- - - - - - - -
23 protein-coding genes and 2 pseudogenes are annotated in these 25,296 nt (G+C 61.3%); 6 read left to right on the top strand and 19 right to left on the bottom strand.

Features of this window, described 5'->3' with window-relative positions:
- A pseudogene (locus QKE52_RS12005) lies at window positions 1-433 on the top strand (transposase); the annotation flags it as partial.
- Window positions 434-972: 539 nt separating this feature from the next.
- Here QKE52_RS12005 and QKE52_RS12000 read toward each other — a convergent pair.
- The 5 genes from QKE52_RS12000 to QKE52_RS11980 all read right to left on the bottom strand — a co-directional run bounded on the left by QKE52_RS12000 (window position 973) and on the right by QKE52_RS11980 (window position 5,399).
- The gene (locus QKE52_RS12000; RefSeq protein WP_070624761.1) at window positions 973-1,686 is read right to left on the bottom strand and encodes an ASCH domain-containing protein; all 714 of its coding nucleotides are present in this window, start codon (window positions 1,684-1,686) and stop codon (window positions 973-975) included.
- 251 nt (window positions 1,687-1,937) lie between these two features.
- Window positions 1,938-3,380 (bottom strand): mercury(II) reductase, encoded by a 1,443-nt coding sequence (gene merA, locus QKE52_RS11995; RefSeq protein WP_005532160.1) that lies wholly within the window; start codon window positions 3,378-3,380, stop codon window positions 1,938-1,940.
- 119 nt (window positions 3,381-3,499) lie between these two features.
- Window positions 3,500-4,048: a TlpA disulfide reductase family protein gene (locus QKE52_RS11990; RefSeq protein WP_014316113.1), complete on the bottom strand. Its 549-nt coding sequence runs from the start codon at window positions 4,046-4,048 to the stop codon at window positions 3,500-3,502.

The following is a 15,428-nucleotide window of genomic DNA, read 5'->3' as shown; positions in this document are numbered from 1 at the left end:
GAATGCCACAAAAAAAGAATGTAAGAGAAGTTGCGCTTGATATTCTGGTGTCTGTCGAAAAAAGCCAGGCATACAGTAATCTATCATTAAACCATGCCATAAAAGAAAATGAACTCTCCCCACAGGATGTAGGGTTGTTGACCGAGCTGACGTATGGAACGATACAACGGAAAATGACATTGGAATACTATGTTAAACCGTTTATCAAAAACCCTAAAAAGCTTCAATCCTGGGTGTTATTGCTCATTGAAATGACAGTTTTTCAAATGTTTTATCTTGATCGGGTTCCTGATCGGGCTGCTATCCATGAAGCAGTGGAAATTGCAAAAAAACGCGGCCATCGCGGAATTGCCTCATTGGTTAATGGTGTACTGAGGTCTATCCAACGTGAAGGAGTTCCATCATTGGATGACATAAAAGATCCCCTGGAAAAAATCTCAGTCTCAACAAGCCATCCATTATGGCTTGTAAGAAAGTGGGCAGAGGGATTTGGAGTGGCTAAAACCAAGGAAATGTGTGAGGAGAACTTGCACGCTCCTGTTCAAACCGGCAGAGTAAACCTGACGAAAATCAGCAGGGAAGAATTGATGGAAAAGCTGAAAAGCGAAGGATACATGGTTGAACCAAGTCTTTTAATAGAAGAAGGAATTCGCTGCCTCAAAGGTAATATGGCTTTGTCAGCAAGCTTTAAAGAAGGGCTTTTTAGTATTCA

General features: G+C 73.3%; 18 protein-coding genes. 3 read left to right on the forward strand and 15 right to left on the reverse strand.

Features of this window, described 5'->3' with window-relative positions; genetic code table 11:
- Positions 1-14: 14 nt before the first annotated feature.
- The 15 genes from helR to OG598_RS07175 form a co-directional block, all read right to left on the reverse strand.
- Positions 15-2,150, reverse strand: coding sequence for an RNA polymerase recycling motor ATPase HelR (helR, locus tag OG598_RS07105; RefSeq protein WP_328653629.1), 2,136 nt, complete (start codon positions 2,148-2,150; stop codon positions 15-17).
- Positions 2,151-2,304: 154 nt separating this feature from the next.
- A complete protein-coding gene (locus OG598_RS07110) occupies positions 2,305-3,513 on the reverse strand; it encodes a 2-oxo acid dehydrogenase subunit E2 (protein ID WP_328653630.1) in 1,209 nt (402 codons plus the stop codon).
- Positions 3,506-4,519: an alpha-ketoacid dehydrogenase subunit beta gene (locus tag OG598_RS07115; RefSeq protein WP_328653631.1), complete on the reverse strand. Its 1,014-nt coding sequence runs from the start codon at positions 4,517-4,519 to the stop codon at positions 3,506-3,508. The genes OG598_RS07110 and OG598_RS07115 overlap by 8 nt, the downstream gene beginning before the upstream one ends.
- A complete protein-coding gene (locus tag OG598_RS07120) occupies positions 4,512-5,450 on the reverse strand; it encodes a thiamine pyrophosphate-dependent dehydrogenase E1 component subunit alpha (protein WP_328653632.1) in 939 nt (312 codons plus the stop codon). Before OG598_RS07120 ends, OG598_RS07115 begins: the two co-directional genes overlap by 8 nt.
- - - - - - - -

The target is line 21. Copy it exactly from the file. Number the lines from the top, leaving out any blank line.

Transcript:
- Positions 3,506-4,519: an alpha-ketoacid dehydrogenase subunit beta gene (locus tag OG598_RS07115; RefSeq protein WP_328653631.1), complete on the reverse strand. Its 1,014-nt coding sequence runs from the start codon at positions 4,517-4,519 to the stop codon at positions 3,506-3,508. The genes OG598_RS07110 and OG598_RS07115 overlap by 8 nt, the downstream gene beginning before the upstream one ends.